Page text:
Properly defining the operating procedure and the safe operating range is essential at the beginning of the air-bearing high-speed turbo blower selection and after the installation at the site. Detecting if the turbo blower crosses the safe operating range is another big subject to be addressed separately. Regarding the safety of air-bearing itself, it is essential to understand how the gap (clearance) between the air-bearing top foil and rotor varies during the operation due to the heating of the rotor. Many of the failures I have experienced in the field are caused by the gap reduced in the course of operation. To avoid these kinds of failures, some blower manufacturers prevent stopping by unloading the blower with a blow-off valve open when the blower is supposed to stop or set an interval between the blower stop and start to cool down the rotor in between. To resolve this issue more consistently, TNE introduced stability parameter s = c/D, representing the initial gap and rotor diameter. 

Stability parameter S determines the degree of sensitivity of air bearing to vibration, heat, shock, and external disturbance. The clearance, c, has to be in the range of specific values regardless of the rotor diameter for the air-bearing to produce enough hydrodynamic pressure without the vibration of the rotor. The large-capacity turbo blower has a lower speed, larger rotor diameter (D), and higher thermal expansion, resulting in smaller stability parameters than the small-capacity turbo blower. It is one of the root causes of why large-capacity turbo blowers are more sensitive to environmental working conditions and less reliable than small ones. The fix would be to increase the rpm and reduce the rotor's diameter by overcoming the rotor dynamic challenge. Finding an optimum stability parameter considering the rotor thermal expansion is a key to the design of robust air-bearings.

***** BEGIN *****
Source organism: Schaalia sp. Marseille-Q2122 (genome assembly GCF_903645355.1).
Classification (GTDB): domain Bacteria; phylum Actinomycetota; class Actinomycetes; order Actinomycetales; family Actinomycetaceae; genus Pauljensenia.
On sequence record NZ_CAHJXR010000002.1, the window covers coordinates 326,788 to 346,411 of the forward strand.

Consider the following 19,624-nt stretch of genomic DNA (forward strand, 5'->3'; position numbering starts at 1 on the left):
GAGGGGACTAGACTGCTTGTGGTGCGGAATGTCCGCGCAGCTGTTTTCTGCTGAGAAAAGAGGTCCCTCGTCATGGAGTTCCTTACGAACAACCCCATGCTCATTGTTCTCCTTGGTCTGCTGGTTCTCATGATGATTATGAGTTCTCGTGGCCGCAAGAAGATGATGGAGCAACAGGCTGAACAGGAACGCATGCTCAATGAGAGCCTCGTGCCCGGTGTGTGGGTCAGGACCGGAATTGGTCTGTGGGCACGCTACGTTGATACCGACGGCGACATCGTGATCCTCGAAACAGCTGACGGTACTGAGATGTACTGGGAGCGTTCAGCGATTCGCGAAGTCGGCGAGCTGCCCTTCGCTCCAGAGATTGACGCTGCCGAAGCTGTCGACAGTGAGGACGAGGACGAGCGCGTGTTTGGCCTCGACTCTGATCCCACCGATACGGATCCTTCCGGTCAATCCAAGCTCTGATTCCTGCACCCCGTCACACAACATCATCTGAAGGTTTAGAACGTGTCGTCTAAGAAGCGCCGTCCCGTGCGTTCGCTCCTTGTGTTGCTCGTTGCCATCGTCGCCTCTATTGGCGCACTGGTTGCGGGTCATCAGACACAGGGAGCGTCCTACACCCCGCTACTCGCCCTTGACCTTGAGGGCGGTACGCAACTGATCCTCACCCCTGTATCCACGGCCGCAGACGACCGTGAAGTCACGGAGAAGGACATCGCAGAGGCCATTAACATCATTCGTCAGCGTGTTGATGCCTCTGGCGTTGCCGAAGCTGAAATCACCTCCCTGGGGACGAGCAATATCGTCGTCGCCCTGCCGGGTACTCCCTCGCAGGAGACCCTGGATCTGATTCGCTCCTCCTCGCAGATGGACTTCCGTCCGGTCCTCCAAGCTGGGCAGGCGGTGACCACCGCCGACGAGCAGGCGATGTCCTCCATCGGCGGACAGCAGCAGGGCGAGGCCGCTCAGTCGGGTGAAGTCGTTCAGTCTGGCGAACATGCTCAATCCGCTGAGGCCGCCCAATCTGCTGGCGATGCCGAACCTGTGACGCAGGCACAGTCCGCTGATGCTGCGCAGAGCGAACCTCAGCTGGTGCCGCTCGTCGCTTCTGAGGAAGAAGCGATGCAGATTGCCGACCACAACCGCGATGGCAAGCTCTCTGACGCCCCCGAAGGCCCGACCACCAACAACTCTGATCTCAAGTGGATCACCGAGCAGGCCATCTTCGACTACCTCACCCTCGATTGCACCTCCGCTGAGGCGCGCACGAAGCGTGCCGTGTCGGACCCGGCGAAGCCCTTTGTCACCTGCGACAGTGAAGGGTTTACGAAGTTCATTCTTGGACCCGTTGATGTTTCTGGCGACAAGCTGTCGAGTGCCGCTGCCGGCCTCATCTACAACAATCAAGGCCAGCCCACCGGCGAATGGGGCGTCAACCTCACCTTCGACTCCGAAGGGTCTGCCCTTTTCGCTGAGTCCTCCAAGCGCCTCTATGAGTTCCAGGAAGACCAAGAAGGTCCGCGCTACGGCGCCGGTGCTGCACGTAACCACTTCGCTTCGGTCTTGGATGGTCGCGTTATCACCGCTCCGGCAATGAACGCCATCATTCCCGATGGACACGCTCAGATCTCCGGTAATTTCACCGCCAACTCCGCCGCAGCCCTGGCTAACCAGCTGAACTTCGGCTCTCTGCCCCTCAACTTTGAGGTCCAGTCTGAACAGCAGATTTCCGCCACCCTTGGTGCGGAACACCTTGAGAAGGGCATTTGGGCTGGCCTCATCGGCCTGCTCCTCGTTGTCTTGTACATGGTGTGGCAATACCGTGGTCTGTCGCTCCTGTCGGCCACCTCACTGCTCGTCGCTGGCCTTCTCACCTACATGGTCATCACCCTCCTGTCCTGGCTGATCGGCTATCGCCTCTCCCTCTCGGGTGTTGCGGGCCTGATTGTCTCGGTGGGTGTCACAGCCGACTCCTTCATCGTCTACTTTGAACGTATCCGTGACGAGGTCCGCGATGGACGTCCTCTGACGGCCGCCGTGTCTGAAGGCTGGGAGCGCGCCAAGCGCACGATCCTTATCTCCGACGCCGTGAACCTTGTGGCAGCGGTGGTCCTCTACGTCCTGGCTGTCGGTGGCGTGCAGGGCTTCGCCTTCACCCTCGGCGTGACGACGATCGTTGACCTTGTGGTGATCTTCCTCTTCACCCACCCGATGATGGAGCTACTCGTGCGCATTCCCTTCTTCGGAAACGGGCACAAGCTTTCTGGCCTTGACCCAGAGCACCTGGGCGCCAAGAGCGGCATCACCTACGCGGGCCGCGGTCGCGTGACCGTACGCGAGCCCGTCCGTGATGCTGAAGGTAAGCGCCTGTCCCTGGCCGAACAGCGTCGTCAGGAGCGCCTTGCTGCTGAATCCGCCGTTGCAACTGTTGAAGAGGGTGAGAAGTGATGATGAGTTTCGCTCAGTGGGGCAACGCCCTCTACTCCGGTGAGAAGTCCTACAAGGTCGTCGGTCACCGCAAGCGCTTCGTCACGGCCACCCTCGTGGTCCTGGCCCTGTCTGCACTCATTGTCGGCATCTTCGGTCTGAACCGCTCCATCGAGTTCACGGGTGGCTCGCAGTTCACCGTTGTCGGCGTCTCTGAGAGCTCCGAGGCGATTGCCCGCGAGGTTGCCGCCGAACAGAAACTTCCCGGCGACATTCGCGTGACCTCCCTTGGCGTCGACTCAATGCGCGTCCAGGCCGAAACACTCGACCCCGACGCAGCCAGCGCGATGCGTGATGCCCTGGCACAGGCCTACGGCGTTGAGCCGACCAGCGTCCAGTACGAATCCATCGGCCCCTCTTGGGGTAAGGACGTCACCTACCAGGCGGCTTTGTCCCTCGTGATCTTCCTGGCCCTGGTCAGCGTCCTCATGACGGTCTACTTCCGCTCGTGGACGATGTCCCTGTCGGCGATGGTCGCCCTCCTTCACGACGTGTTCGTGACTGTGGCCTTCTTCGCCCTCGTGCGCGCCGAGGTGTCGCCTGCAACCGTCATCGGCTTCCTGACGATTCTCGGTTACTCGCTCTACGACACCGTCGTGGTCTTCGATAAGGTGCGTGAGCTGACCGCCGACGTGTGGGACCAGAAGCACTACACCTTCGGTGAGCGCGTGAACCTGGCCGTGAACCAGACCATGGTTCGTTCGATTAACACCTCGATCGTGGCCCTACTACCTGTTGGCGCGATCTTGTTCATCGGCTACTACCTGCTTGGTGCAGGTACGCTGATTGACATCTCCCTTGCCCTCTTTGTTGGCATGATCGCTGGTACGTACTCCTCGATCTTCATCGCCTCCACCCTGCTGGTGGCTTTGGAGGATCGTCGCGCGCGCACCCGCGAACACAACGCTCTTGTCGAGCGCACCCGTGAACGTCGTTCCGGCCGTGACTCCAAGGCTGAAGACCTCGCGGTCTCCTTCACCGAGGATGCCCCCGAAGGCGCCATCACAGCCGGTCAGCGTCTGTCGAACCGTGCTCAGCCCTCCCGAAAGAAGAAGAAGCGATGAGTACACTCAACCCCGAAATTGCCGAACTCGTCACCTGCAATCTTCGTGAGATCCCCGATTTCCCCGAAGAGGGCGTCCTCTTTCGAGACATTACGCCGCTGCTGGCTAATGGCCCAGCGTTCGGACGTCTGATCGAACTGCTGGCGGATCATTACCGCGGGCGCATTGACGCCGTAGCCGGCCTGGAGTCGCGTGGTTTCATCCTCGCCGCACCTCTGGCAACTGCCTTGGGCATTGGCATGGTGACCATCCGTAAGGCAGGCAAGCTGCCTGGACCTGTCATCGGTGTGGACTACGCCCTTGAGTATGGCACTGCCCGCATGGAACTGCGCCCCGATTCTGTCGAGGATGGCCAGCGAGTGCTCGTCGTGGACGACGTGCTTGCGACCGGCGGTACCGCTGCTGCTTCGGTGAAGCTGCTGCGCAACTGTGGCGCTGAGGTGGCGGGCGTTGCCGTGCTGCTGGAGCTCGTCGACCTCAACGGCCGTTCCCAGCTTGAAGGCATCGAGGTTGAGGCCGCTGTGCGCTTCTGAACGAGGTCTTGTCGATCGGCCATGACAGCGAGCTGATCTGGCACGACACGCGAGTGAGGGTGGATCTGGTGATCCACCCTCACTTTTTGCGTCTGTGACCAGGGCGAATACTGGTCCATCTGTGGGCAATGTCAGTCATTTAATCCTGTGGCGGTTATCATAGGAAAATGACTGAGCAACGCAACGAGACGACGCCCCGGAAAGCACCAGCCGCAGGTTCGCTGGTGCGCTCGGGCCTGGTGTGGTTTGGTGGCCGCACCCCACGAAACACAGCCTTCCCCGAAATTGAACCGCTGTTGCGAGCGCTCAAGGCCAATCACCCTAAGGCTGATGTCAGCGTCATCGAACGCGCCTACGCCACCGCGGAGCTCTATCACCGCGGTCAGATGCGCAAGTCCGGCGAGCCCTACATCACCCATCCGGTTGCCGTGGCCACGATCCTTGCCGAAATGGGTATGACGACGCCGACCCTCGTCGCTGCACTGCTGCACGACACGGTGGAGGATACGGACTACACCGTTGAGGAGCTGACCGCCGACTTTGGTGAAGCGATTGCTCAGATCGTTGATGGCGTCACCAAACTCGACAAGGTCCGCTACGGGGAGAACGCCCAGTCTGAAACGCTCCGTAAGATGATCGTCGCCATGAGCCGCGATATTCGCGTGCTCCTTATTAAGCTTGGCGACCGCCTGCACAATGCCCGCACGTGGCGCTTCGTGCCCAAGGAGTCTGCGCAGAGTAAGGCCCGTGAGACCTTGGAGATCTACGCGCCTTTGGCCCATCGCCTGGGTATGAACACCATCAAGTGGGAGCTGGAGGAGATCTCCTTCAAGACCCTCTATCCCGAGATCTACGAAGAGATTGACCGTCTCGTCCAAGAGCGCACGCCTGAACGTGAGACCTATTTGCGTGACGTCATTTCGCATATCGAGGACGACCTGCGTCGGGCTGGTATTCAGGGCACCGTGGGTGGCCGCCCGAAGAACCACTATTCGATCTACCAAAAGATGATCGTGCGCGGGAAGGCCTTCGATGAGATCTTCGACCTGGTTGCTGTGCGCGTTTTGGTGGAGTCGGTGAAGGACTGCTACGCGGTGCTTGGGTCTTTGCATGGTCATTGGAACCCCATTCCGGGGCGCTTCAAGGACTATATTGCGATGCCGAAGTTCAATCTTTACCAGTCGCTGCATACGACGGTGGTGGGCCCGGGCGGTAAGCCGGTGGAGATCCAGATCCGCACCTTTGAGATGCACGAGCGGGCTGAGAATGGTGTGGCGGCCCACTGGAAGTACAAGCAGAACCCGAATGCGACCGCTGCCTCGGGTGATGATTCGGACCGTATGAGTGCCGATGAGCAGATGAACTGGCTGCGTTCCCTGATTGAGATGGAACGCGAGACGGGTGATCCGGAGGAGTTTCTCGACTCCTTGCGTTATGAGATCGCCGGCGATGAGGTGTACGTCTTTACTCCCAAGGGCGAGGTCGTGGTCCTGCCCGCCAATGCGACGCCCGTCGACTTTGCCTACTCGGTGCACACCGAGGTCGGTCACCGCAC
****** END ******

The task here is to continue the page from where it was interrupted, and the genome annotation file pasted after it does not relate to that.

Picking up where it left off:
Despite the reliability concerns, air-bearing should be a robust solution for the high-speed turbo blower application in the water and wastewater industry. By understanding how the air-bearing works, what elements should be considered in the selection, and what needs to be avoided in the operation, we can design and select robust air-bearing that will free the operators from the headache of air-bearing failure and make them stay with peace of mind.